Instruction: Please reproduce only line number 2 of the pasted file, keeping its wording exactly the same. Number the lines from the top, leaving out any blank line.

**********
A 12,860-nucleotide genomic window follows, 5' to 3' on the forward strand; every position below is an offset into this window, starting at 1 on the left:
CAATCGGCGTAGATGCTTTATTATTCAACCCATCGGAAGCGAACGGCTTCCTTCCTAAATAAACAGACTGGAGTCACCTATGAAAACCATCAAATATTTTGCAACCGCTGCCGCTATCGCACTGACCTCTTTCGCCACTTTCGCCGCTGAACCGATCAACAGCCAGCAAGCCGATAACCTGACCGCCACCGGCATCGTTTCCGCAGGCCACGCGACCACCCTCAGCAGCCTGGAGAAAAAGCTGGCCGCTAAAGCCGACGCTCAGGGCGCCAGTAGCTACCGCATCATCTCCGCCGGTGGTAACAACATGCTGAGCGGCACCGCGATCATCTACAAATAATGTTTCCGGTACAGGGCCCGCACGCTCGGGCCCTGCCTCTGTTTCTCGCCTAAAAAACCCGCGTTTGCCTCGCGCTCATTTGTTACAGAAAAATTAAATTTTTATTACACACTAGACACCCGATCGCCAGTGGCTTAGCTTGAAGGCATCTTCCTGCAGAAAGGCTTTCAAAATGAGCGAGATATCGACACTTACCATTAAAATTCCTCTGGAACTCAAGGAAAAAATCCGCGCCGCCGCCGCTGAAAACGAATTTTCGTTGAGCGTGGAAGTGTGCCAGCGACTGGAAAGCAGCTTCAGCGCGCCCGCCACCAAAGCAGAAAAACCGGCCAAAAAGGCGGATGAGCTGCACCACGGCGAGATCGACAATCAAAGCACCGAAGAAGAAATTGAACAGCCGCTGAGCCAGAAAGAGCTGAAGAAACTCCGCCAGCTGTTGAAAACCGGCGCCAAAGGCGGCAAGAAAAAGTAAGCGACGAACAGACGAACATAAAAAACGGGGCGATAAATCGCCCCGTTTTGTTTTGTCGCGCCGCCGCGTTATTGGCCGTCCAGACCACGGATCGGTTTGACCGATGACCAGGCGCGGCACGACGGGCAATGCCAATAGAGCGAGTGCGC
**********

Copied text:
CAATCGGCGTAGATGCTTTATTATTCAACCCATCGGAAGCGAACGGCTTCCTTCCTAAATAAACAGACTGGAGTCACCTATGAAAACCATCAAATATTTTGCAACCGCTGCCGCTATCGCACTGACCTCTTTCGCCACTTTCGCCGCTGAACCGATCAACAGCCAGCAAGCCGATAACCTGACCGCCACCGGCATCGTTTCCGCAGGCCACGCGACCACCCTCAGCAGCCTGGAGAAAAAGCTGGCCGCTAAAGCCGACGCTCAGGGCGCCAGTAGCTACCGCATCATCTCCGCCGGTGGTAACAACATGCTGAGCGGCACCGCGATCATCTACAAATAATGTTTCCGGTACAGGGCCCGCACGCTCGGGCCCTGCCTCTGTTTCTCGCCTAAAAAACCCGCGTTTGCCTCGCGCTCATTTGTTACAGAAAAATTAAATTTTTATTACACACTAGACACCCGATCGCCAGTGGCTTAGCTTGAAGGCATCTTCCTGCAGAAAGGCTTTCAAAATGAGCGAGATATCGACACTTACCATTAAAATTCCTCTGGAACTCAAGGAAAAAATCCGCGCCGCCGCCGCTGAAAACGAATTTTCGTTGAGCGTGGAAGTGTGCCAGCGACTGGAAAGCAGCTTCAGCGCGCCCGCCACCAAAGCAGAAAAACCGGCCAAAAAGGCGGATGAGCTGCACCACGGCGAGATCGACAATCAAAGCACCGAAGAAGAAATTGAACAGCCGCTGAGCCAGAAAGAGCTGAAGAAACTCCGCCAGCTGTTGAAAACCGGCGCCAAAGGCGGCAAGAAAAAGTAAGCGACGAACAGACGAACATAAAAAACGGGGCGATAAATCGCCCCGTTTTGTTTTGTCGCGCCGCCGCGTTATTGGCCGTCCAGACCACGGATCGGTTTGACCGATGACCAGGCGCGGCACGACGGGCAATGCCAATAGAGCGAGTGCGC